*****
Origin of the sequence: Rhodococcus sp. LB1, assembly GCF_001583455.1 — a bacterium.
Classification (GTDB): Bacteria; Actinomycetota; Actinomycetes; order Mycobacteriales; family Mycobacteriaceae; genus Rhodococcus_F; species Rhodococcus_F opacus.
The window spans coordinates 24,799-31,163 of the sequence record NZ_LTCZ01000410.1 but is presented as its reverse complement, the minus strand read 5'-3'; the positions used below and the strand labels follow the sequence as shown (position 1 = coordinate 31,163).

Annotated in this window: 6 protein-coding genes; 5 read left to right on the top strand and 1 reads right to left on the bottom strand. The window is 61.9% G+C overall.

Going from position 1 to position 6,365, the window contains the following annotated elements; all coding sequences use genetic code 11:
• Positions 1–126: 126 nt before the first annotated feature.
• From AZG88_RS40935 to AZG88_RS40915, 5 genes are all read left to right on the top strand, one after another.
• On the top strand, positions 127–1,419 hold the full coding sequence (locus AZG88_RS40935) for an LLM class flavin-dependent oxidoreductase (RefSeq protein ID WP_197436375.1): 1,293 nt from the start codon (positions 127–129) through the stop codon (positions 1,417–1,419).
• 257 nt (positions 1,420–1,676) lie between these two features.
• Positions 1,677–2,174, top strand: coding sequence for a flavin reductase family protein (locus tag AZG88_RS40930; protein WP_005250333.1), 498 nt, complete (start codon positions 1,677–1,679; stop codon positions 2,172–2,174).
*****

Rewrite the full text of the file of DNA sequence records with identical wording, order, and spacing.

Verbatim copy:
Origin of the sequence: Rhodococcus sp. LB1, assembly GCF_001583455.1 — a bacterium.
Classification (GTDB): Bacteria; Actinomycetota; Actinomycetes; order Mycobacteriales; family Mycobacteriaceae; genus Rhodococcus_F; species Rhodococcus_F opacus.
The window spans coordinates 24,799-31,163 of the sequence record NZ_LTCZ01000410.1 but is presented as its reverse complement, the minus strand read 5'-3'; the positions used below and the strand labels follow the sequence as shown (position 1 = coordinate 31,163).

Annotated in this window: 6 protein-coding genes; 5 read left to right on the top strand and 1 reads right to left on the bottom strand. The window is 61.9% G+C overall.

Going from position 1 to position 6,365, the window contains the following annotated elements; all coding sequences use genetic code 11:
• Positions 1–126: 126 nt before the first annotated feature.
• From AZG88_RS40935 to AZG88_RS40915, 5 genes are all read left to right on the top strand, one after another.
• On the top strand, positions 127–1,419 hold the full coding sequence (locus AZG88_RS40935) for an LLM class flavin-dependent oxidoreductase (RefSeq protein ID WP_197436375.1): 1,293 nt from the start codon (positions 127–129) through the stop codon (positions 1,417–1,419).
• 257 nt (positions 1,420–1,676) lie between these two features.
• Positions 1,677–2,174, top strand: coding sequence for a flavin reductase family protein (locus tag AZG88_RS40930; protein WP_005250333.1), 498 nt, complete (start codon positions 1,677–1,679; stop codon positions 2,172–2,174).